Storing sterilised reusable medical devices

      1. Storing sterilised reusable medical devices

Storing sterilised reusable medical equipment

Maintaining integrity of sterile stock is crucial to ensuring sterility of reusable medical devices at the time of use. Correct storage and handling of sterile stock is critical to the maintenance of sterile barrier system integrity.

Requirements for sterile stock storage

All sterile stock must be stored in a way that keeps it clean, dust-free, and dry. It must be stored away from sources of moisture (eg not next to or below sinks, above sterilisers, or on open shelves).

Suitable storage areas include clean, well-sealed cupboards, drawers, or enclosed shelving (sliding doors must be kept closed), or sealable plastic containers with plastic dividers (not cardboard). Packs/pouches can be covered in protective packaging such as plastic dust covers, bags or containers.

Avoid paper/cardboard dividers because these shed fibres which settle on pouches. When opened, the fibres may contaminate the instrument. 

Drawers must be deep enough so that pouches are not damaged by opening and closing.

Use cleaned hands when accessing sterile packs and fully close lids or doors every time.

Keep packs/pouches out of sunlight, because it can affect the integrity of some types of sterile barrier systems. Sterilised laminate can become brittle over time, so unused laminate packs must be checked regularly (eg every 2–3 months). If brittleness is noted, the contents must be fully reprocessed, including cleaning (in case dust has penetrated packaging) and sterilisation.

Duration of sterility

If items contained within a sterile barrier system are stored and handled correctly, there is no specific time limit on storage. However, the practice’s system for stock rotation must ensure that sterilised packages are not left indefinitely. If a package has not been used within 12 months, re-sterilisation should be considered.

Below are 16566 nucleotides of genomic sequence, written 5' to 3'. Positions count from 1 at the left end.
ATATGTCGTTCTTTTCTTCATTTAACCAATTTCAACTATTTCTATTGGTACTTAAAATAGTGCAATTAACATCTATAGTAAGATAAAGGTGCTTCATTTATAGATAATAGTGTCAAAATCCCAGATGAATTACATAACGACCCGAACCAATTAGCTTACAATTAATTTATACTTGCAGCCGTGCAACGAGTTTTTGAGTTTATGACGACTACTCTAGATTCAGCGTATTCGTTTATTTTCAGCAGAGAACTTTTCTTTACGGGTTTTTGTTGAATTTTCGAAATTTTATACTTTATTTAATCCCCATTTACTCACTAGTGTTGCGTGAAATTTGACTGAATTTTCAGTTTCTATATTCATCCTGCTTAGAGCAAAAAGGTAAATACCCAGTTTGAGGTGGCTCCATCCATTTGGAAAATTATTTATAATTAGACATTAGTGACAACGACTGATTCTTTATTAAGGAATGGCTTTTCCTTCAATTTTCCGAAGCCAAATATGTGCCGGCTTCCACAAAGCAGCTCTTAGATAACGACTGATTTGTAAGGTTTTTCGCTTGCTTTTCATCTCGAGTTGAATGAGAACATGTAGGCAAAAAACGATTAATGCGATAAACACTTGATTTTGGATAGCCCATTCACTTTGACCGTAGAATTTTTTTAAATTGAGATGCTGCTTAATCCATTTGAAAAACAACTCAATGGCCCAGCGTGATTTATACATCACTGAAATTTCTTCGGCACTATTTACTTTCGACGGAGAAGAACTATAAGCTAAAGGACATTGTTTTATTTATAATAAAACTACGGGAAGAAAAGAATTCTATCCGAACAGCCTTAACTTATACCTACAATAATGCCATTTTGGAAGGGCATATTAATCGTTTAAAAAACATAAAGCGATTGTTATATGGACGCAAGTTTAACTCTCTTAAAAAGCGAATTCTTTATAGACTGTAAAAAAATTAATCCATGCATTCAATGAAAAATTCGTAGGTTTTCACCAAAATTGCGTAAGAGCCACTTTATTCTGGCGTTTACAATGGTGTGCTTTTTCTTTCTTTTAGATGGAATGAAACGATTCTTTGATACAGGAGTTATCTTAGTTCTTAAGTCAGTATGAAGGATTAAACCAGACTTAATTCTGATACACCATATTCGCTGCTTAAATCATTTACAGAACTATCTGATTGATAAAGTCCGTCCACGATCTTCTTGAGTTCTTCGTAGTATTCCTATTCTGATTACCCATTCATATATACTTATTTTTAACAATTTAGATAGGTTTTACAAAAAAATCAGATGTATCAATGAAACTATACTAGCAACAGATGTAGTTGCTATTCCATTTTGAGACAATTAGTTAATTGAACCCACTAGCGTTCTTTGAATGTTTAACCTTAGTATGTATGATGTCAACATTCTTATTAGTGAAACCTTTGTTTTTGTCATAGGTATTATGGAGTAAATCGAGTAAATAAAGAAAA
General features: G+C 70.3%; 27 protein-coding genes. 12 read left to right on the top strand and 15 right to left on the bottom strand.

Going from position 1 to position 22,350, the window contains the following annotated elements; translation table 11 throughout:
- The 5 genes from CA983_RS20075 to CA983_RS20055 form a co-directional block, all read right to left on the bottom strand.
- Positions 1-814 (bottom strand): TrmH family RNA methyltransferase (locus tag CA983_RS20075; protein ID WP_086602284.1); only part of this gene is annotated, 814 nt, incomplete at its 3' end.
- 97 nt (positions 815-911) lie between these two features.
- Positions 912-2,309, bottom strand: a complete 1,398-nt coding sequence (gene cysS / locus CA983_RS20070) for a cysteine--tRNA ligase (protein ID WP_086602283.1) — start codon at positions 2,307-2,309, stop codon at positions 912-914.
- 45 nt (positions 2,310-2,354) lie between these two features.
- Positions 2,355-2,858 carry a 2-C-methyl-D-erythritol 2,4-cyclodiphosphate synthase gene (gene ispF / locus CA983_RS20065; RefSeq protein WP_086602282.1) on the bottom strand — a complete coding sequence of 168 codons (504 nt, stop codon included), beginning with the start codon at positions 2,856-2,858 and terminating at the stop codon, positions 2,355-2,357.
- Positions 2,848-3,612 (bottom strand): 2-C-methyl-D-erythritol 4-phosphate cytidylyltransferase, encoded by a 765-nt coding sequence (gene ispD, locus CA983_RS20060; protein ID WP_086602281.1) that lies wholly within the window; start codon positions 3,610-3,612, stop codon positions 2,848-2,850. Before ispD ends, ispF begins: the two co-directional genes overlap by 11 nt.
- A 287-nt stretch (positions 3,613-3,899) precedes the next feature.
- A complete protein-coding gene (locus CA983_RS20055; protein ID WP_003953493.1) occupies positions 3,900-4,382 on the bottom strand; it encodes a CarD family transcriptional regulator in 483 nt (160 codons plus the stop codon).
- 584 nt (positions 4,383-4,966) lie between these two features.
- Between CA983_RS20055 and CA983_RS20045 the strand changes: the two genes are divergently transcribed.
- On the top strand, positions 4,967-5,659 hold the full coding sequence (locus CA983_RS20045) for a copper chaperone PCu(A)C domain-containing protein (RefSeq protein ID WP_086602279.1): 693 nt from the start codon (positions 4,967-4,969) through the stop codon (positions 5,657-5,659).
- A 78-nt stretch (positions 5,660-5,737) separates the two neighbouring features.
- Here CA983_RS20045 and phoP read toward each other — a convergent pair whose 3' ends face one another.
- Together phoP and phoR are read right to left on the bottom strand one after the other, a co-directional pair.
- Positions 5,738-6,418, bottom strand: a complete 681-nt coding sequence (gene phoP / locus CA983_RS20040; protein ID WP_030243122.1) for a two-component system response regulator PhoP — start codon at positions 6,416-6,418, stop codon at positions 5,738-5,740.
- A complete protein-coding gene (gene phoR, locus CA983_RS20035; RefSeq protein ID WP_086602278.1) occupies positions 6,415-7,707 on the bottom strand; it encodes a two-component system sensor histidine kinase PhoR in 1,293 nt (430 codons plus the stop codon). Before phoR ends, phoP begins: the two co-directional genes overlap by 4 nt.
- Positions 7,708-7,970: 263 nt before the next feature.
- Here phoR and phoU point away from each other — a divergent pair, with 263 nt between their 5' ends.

Unused packs should regularly be checked for moisture, brittleness, damage and other signs that they require reprocessing. The frequency of checking should be documented.

Packs/pouches that are used infrequently can be wrapped in plastic dust covers or stored in sealed plastic containers when cooled, before storage. This will further protect the sterile barrier system from dust and damage.

Repeated or rough handling, the use of rubber bands, unclean or wet hands and other exposure to moisture can compromise sterility by damaging sterile barrier system. If water is splashed onto the outside of a pack/pouch, this renders it ‘unsterile’. The items must be placed in a new sterile barrier system and resterilised.

Unwrapped sterilised reusable medical devices cannot be stored for later use as sterile supplies.

Rotation of stock

Ensure the practice has a procedure for sterile stock rotation such as ‘use from the left, restock from the right’ or ‘use from the front, restock from the rear’. Use the dates on the items within the sterile barrier system to assist.

Practices could develop a protocol for stock rotation that specifies the interval for checking unused items, and what actions should be taken and documented. The system should be designed to avoid frequent handling.

Hands must be cleaned before handling stock.